What challenges/events will you be doing this year to build up to the record attempt?
I started planning for the End to End record attempt as far in advance as early 2016, but a Deep Vein Thrombosis in summer 2016 saw many of my plans for 2016 be pushed back to 2017.
The first big challenge in the build up to the LEJOG & 1000 mile world record attempt will be in February when I plan to challenge the Zwift Distance Record, an indoor record on a stationary smart turbo trainer in the virtual Zwift Watopia world.
The current record is held by Chris Hopkinson, one of the strongest male ultra endurance cyclists in the UK. I will try to get as close as possible to his 1010 miles within 72 hours and 36 minutes, and hopefully push the record a little further still.
I strongly believe that men and women are not too dissimilar when it comes to ultra endurance. If I fail to beat his record, it will still give me important insight into my strengths and particularly the weaknesses I need to work on over the next half year or so.
I am particularly curious to see how my body (and mind) will respond to sleep deprivation, nutrition, saddle sores etc beyond the 24 hours I have raced to date. It will be good to test all of this in a controlled and safe indoor environment before heading out on the road.
The next big challenge will be in early April when I plan to ride my LEJOG and 1000 mile route as a reconnaissance ride. I did my first recce ride last year in June over a leisurely 5 days of riding. This time I want to try and ride at the same average moving speed as Lynne's record, but done in a format of 24 hours of riding followed by up to 24 hours of rest, which will allow me to experience what the traffic will be like more or less around the same times as I will passing through during the actual record attempt.
Sending things ahead and staying at friends' houses will also allow me to ride without luggage this time. The only thing that will slow me down is water/food stops as I will be riding unsupported in April. But as long as I can hit Lynne's moving average speed (even if I face a cold headwind in April!) that should give me the confidence that I'm on the right track for September.
In the weekend immediately after my recce ride we will have a support crew training weekend, which will be a great opportunity to get everyone to fully embrace their roles and practise a number of 'what if' scenarios with the route and challenges along the way still fresh in my mind.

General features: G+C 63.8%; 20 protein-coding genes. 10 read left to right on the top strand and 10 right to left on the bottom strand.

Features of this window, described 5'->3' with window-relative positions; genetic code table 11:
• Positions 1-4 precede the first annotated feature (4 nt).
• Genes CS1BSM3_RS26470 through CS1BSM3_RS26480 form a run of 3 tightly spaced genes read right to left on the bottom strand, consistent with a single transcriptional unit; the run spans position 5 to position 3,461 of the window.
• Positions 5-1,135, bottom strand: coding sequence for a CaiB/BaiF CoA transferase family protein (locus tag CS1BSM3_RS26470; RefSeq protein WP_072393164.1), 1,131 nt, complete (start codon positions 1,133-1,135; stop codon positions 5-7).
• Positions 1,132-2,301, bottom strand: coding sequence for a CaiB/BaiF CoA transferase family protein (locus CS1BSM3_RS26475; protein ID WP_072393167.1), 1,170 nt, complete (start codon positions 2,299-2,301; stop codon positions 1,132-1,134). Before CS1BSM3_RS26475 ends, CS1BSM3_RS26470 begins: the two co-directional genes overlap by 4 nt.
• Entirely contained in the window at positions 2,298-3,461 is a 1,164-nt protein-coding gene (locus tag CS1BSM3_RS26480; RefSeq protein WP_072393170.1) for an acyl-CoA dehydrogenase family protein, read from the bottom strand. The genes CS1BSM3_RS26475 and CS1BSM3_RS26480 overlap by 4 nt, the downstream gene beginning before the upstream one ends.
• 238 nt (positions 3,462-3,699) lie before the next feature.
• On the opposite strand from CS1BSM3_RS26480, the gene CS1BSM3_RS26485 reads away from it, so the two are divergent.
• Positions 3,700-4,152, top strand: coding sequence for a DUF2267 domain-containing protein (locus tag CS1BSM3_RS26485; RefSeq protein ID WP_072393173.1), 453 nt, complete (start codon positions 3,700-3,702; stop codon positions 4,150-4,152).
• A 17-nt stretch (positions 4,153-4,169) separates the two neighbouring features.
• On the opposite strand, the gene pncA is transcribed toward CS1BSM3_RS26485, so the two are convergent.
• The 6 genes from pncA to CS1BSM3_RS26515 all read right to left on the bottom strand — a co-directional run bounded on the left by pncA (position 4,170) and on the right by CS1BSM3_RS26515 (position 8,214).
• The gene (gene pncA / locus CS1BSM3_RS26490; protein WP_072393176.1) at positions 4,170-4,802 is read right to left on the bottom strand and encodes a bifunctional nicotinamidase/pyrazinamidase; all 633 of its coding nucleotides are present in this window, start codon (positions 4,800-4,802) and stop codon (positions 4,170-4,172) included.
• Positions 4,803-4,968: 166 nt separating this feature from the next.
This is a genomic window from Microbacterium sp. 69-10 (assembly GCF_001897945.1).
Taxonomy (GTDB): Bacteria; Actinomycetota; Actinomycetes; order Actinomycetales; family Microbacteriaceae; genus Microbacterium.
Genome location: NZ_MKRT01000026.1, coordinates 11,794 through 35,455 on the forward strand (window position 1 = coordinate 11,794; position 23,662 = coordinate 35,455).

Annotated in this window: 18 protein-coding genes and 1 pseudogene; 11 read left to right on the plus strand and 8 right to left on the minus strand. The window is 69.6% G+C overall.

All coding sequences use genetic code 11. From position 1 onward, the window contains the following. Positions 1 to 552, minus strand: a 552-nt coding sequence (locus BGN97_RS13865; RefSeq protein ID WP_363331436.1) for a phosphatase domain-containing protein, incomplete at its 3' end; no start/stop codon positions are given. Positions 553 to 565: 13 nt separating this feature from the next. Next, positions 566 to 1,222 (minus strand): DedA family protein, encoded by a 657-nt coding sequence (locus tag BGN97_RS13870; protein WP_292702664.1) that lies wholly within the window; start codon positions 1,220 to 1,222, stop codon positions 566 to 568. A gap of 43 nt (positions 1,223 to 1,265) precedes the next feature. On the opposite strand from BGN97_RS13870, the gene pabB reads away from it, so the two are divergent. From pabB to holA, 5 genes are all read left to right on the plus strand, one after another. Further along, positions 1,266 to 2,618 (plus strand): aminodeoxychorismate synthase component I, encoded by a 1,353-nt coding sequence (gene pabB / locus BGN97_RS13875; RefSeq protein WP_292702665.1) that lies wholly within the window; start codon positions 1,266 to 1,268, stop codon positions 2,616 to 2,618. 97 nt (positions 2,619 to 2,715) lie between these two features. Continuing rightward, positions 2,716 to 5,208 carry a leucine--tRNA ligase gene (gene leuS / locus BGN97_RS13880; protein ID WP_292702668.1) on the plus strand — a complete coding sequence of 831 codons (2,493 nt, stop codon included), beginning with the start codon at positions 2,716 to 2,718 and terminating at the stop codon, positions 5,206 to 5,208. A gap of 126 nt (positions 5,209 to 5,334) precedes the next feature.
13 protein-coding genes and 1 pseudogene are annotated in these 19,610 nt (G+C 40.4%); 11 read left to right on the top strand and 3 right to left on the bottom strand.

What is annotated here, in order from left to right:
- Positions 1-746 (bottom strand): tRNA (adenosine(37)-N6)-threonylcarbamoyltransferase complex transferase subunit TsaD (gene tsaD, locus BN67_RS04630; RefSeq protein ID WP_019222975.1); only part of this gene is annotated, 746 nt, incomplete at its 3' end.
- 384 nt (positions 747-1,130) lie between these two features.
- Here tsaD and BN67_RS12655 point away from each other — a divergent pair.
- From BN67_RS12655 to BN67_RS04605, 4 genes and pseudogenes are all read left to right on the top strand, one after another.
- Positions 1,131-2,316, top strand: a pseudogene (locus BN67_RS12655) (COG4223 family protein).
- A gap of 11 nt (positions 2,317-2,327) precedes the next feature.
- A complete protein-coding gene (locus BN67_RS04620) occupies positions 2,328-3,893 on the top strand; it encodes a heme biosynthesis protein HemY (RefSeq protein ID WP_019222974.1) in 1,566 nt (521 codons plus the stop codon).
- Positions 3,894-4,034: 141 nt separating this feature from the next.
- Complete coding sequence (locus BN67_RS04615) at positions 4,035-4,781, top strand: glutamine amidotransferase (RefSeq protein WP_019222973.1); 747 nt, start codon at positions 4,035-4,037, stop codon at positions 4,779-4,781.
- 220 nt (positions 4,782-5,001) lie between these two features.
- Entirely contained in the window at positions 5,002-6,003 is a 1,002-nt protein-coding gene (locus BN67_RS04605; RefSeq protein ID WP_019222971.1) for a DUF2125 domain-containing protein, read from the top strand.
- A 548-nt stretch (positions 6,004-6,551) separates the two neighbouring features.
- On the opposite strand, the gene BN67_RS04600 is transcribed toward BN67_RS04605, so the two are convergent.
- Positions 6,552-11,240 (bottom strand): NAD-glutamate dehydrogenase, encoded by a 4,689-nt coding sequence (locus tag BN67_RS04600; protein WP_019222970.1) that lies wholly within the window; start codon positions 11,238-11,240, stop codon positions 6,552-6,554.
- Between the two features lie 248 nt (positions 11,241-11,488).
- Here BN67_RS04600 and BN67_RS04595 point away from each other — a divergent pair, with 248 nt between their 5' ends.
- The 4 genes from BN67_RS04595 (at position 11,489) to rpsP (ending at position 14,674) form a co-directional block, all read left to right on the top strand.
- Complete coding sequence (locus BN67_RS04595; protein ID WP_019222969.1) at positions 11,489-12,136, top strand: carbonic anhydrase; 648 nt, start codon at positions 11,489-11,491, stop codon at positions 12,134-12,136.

At the end of April I will ride two 400km Audax rides back to back. Apparently no other woman has ever done that. Well, a statement like that is like a red flag to a bull for me, so of course I have to give it a go!
Audax rides are non-competitive events, but because of the long distance they fit well with my record ambitions. On the 29th of April I will ride the 400 km London-Wales-London Audax, followed by another 400km Audax departing from Poole the day after. It is a good thing I have the Bank Holiday Monday to recover!
There are a number of 100-mile time trials I hope to ride in May, followed by a 12-hour time trial and 24-hour Le Mans style race in June. My key event for July will be the National 24-hour time trial championships, which are also an excellent opportunity for my LEJOG crew to fine-tune their support strategy.
After winning the 12-hour time trial championships in 2015, the 24-hour was my main target for 2016. With DVT putting an end to those dreams, I feel that I have some unfinished business...
It would be great to come away with a win, but the overall goal for 2017 is the LEJOG record. So learning from the race will be number 1; winning it will be a nice bonus. There are a few other 100-mile and 12-hour time trials during July and August that I may enter, but I will need to decide nearer the time what to prioritise. Depending on how I feel, I may enter a few shorter time trials over 10 or 25 miles too, be that mid-week to break away from the turbo training or at the weekend just to mix it up.